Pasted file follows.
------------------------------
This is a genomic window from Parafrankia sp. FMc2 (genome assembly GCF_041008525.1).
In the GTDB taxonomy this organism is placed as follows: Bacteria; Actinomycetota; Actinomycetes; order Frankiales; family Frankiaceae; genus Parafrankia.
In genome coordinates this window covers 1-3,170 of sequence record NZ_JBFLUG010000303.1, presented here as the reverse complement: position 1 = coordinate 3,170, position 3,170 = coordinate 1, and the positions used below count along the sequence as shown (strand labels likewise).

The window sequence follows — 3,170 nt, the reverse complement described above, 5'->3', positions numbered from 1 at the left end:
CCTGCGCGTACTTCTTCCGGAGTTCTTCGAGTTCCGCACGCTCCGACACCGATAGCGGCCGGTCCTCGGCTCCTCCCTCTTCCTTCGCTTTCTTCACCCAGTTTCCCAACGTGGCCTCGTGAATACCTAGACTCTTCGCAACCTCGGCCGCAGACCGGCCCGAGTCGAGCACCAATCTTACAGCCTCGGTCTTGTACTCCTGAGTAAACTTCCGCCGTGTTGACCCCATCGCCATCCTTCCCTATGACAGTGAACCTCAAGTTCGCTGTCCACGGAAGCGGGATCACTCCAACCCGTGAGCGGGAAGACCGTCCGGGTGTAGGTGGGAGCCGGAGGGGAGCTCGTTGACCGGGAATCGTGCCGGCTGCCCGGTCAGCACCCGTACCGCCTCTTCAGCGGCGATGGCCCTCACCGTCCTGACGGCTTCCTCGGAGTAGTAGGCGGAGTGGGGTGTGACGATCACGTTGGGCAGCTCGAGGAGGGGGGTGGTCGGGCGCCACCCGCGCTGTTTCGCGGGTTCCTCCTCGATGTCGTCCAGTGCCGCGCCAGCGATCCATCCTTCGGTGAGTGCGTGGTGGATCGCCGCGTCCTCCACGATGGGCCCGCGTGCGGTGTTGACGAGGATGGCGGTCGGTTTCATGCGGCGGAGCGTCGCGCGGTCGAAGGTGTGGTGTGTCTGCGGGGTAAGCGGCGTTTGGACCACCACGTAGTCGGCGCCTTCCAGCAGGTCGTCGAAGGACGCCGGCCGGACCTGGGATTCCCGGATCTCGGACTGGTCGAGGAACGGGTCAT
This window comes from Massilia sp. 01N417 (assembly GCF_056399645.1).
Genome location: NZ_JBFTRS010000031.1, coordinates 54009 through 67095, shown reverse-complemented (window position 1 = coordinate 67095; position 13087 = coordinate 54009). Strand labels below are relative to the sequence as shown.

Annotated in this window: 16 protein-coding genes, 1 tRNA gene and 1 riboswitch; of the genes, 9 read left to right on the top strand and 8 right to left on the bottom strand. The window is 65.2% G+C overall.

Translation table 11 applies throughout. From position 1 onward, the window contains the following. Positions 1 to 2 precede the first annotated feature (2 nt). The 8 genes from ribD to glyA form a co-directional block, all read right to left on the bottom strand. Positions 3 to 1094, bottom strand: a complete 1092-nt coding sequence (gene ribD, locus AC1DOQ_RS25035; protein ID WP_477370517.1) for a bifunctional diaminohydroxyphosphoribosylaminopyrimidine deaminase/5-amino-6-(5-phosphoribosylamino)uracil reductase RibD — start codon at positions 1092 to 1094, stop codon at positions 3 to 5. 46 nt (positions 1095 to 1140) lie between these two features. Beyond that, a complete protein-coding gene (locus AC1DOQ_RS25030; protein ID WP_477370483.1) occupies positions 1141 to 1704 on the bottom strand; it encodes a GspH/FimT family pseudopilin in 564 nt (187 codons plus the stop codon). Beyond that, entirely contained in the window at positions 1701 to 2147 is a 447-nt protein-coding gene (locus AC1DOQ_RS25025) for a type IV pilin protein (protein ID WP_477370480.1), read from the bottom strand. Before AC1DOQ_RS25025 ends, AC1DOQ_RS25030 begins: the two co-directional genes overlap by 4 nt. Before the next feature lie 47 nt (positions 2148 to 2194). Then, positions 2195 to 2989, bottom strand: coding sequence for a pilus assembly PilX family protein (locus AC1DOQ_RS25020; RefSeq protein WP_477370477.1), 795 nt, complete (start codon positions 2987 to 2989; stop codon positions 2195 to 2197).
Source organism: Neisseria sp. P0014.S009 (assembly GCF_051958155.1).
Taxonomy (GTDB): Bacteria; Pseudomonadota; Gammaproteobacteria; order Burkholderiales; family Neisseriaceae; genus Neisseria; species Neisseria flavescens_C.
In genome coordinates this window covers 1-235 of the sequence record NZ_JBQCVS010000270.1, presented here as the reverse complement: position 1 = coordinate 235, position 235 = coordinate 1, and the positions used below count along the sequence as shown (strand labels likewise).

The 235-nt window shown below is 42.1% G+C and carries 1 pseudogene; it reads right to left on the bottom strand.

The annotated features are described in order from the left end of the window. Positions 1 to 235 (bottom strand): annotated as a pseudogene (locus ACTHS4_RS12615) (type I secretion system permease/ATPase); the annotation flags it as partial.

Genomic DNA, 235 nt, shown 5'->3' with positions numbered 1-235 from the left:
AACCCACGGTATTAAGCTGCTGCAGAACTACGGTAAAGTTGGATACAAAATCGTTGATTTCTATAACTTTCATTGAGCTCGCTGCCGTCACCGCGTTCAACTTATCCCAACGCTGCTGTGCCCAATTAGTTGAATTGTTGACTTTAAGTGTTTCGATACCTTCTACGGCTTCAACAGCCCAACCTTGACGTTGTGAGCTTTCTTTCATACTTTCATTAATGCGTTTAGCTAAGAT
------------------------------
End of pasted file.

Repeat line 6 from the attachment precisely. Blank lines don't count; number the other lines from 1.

This window comes from Massilia sp. 01N417 (assembly GCF_056399645.1).